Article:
Exemptions. Amended Rule 201 contains limited exemptions that allow the display and execution of short sale orders in a covered security at a price at or below the national best bid, notwithstanding the tripping of the circuit breaker. These exemptions relate to: (i) orders identified by a broker-dealer as having been above the national best bid at the time of submission; (ii) sales that are “short” only because of a delay in the seller’s ability to deliver an owned security; (iii) certain odd-lot transactions; (iv) certain domestic and international arbitrage transactions; (v) overallotments; (vi) riskless principal trades; and (vii) transactions effected on a VWAP basis.10 There is no exemption for market-making activity. A broker-dealer relying on an exception to execute a short trade while the Rule 201 price test restriction is in effect must mark the sell order “short exempt.”

Timing of Implementation. Amended Rule 201 takes effect 60 days after the Adopting Release is published in the Federal Register. Market participants will then have six months to comply with the new rule.

Points to Note

The SEC takes pains in the Adopting Release to portray amended Rule 201 as a targeted measure that will not impede the normal functioning of the equity markets:

Rule 201 is structured so that the circuit breaker generally will not be triggered for the majority of covered securities at any given time and, thereby, will not interfere with the smooth functioning of the markets for those securities, including when prices in such securities are undergoing minimal downward price pressure or are stable or rising. If the short sale price test restrictions of Rule 201 apply to a covered security it will be because and when that security is undergoing significant downward price pressure.11

Whether or not Rule 201 turns out to be as noninvasive as the SEC anticipates, there are several points to note about the rule. These include the following:

Execution of Long Sales Privileged. The alternative uptick rule will allow short selling only at a price higher than the current national best bid, absent an exemption. In contrast, both the proposed modified uptick rule and the proposed uptick rule described in the SEC’s April 2009 release would have permitted short selling at—not only above—the current national best bid or the last sale price, respectively. Because the alternative uptick rule will allow short selling only at an increment above the national best bid, short sales will not get immediate execution, even in an advancing market, following implementation of the circuit breaker. Long sellers, who may sell at the bid, are effectively placed ahead of short sellers in the execution queue.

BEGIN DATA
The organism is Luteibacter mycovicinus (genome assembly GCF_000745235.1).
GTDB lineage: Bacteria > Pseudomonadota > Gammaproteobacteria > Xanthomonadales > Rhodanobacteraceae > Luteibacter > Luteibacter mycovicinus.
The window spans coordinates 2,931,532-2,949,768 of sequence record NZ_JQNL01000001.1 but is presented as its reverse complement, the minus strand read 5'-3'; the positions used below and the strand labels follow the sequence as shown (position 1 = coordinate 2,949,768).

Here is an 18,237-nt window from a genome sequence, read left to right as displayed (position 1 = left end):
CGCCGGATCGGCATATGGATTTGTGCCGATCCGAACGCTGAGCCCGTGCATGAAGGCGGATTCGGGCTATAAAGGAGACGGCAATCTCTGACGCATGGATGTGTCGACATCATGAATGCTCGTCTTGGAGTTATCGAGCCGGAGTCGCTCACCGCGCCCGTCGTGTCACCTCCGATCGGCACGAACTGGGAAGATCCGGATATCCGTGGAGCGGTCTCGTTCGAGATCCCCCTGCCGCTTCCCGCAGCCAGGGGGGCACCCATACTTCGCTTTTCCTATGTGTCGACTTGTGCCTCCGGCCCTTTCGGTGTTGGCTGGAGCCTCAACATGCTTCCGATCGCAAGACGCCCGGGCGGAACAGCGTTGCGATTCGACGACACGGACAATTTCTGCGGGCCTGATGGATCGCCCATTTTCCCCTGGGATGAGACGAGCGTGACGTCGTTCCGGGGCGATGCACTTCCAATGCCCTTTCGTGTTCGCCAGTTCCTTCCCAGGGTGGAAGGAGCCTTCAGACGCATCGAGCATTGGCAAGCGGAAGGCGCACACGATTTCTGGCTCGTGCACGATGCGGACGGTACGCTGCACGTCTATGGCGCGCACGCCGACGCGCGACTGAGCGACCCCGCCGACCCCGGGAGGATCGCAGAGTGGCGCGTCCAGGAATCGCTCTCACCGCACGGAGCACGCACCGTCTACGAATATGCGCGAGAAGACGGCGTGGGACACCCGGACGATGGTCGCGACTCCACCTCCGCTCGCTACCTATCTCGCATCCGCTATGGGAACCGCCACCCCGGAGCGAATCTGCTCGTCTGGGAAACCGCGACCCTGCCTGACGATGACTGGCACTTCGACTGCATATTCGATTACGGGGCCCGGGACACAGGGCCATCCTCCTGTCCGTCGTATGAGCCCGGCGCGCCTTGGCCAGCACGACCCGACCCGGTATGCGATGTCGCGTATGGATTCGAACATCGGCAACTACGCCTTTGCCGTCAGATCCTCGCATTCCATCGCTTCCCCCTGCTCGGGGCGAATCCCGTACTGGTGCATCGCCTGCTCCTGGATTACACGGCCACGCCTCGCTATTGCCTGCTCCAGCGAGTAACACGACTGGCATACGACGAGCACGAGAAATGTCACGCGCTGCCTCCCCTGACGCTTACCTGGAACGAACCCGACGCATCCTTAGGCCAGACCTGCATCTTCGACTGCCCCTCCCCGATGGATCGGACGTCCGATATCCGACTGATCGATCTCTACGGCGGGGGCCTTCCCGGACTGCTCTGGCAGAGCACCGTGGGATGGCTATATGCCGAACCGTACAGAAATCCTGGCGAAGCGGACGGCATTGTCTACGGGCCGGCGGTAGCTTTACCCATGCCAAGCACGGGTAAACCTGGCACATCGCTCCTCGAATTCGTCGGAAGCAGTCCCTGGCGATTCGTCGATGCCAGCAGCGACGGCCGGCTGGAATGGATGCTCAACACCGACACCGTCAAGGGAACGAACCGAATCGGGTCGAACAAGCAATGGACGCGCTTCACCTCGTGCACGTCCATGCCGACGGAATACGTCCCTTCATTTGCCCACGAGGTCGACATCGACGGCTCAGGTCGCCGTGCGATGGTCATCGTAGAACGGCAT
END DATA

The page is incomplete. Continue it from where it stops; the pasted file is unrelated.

Low-Priced Securities More Likely Affected. The SEC’s decision to use a 10 percent price decline circuit breaker for all securities—rather than, for example, a graduated series of percentages based on a stock’s trading price, volume or volatility—suggests that lowpriced securities are more likely to become subject to Rule 201’s short sale price restriction, whether or not the 10 percent decline truly indicates abnormal downward selling pressure.

Potential “Magnet Effect”. It seems possible that Rule 201’s circuit breaker-plus-price test structure could have a self-fulfilling “magnet effect,” whereby short sellers drive down a security’s price in a rush to execute short trades when the circuit breaker appears close to being triggered. Similarly, one can imagine pent-up short selling demand resulting in a flurry of short trades once the price restriction is lifted.

No Market-Maker Exemption. Many commenters on the SEC’s April and August 2009 releases had urged that any new short sale restrictions contain an exemption for bona fide market-making activity. As noted above, however, Rule 201 includes no such exemption. This contrasts with Regulation SHO’s “locate” and “close-out” requirements, as well as the SEC’s 2008 emergency actions. It remains to be seen whether the absence of a market-maker exemption under Rule 201 will decrease liquidity.

Overseas Execution. The SEC takes the position that Rule 201 applies to any short sale involving U.S. jurisdictional means, regardless of the jurisdiction in which the short sale is actually executed.12 As an example, the Adopting Release states that Rule 201 would cover a U.S. money manager who decides to sell a block of shares in a covered security and negotiates a price with a U.S. broker-dealer that then sends the order ticket to its foreign trading desk for execution.

Synthetic Shorts Not Covered. Rule 201 does not apply to derivatives and thus does not affect investors’ ability to obtain the economic equivalent of a short position through the use of options, swaps and similar instruments.